Such sad signs in the window!!! :(

My main source of anime and manga was the store SunCoast. It was mainly a movie store but slowly it had a huge manga and anime section. And by slowly I mean BAM has tons of stuff! They had toys and knickknacks too. My friends and I would go there every weekend and spend gobs of money on anything and everything. You know those Sailor Moon wands and broaches they have at anime conventions for 80 dollars? In my closet right now and I bought them at SunCoast.

The two other ways we were exposed to new anime and manga titles were our local comic shop and anime conventions. The comic shop had the newest manga chapters and would even rent out VHS tapes. I bought a lot of posters from that man and I think he might have started my love of pins. My then boyfriend loved coming along with us because he had Pokemon cards which was just starting out and becoming super popular. I even did my senior project in high school about manga and worked a bit at said local comic shop to complete the project. I even bought some anime magazine in Japanese just to look at the articles and get the posters.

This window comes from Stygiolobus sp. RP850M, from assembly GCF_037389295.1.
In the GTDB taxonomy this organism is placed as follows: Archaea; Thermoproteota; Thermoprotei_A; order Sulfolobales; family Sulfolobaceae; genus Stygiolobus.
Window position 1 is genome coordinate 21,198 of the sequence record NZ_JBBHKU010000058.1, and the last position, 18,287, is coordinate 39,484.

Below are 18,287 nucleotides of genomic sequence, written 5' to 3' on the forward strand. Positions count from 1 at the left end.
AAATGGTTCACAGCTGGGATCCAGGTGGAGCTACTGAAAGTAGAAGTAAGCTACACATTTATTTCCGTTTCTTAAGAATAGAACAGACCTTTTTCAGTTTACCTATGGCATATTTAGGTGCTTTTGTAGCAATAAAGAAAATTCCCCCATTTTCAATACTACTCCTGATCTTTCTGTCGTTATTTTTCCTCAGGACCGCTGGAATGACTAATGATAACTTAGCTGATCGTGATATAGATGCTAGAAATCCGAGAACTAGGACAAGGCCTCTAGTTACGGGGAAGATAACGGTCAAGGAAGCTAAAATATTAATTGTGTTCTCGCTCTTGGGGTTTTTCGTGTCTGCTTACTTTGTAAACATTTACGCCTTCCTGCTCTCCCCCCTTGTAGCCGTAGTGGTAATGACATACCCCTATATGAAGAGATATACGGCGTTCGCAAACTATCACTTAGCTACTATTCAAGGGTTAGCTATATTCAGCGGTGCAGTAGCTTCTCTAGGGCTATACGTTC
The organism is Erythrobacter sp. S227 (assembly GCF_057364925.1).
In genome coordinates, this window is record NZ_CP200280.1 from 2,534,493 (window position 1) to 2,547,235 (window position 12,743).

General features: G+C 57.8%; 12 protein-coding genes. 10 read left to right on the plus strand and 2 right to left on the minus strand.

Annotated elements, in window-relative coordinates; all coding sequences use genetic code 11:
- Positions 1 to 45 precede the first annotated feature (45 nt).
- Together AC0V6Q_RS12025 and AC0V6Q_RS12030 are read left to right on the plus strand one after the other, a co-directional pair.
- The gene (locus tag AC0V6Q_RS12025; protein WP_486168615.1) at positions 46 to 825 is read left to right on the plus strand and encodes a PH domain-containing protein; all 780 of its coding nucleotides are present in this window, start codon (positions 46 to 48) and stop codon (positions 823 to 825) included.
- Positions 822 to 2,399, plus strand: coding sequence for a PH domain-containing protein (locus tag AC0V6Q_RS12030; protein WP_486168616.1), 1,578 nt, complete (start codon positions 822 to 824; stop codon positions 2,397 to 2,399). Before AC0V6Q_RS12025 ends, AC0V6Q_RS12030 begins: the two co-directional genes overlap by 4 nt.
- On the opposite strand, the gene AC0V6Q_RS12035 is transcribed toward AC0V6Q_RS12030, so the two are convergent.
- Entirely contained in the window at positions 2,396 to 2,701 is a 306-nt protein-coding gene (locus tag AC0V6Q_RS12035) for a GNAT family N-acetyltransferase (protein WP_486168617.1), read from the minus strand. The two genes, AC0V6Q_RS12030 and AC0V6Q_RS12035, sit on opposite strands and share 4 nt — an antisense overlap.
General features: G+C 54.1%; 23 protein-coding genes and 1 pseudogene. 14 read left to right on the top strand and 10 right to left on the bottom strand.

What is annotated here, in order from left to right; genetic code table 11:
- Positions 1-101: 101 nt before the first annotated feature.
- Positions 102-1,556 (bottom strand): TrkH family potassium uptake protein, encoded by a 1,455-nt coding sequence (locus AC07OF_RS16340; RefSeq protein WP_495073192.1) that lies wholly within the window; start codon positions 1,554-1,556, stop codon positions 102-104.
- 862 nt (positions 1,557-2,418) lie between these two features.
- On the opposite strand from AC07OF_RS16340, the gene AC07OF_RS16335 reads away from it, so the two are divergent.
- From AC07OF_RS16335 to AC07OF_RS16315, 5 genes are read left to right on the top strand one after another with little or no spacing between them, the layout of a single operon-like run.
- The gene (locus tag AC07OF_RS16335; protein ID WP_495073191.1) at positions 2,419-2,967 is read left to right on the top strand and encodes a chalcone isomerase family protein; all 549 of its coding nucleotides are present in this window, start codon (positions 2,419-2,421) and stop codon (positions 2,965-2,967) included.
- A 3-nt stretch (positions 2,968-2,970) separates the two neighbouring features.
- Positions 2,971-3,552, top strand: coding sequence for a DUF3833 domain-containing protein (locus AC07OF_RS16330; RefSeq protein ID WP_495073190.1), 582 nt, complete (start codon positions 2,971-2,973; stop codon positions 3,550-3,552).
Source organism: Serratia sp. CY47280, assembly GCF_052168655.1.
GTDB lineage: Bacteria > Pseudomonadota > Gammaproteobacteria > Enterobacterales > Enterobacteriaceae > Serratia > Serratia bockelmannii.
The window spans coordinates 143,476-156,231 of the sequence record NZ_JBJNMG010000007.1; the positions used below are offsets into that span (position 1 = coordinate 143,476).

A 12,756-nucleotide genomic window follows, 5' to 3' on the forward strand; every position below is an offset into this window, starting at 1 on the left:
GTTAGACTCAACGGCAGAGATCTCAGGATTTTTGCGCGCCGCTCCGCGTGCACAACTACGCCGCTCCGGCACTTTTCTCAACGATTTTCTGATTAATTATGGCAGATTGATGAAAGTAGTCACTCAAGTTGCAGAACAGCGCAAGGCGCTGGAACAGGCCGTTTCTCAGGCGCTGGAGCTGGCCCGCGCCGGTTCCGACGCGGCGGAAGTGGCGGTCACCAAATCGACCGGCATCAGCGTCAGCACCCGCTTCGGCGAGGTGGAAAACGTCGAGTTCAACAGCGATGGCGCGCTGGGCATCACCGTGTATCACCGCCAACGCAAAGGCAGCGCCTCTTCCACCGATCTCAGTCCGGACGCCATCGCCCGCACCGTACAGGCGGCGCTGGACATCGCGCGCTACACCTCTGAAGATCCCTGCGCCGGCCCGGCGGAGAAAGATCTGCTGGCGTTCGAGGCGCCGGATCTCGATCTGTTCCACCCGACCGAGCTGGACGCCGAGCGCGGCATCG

So much to see and do!

As for anime conventions my friends were the first to introduce me to them. I don’t know how they found out about them. We didn’t have Facebook or Myspace or anything major back then. It might have been someone’s father as he had business dealings in Atlanta and the first anime convention we went to was Anime Weekend Atlanta. Back then we mainly went to conventions to watch new series (well to us) with fellow anime fans. Dealer Rooms were small and usually only had anime/manga related items. There were a dedicated group of cosplayers and almost every single costume was recognizable by most con-goers.

One important way my friends and I were introduced to new anime titles was Toonami/Cartoon Network. Yes we mostly hated dubs and would laugh at the horrible voices we heard at times but it was a way for us to find new titles and such. I remember rejoicing when I finally got a TV in my own room so I could stay up “late” to watch titles that had DEATHS in them. Shocking I know.

While I have been a bit wordy I said this all to show you how much the anime/industry has changed for me personally. Then I will talk about how things have changed on a grander scale.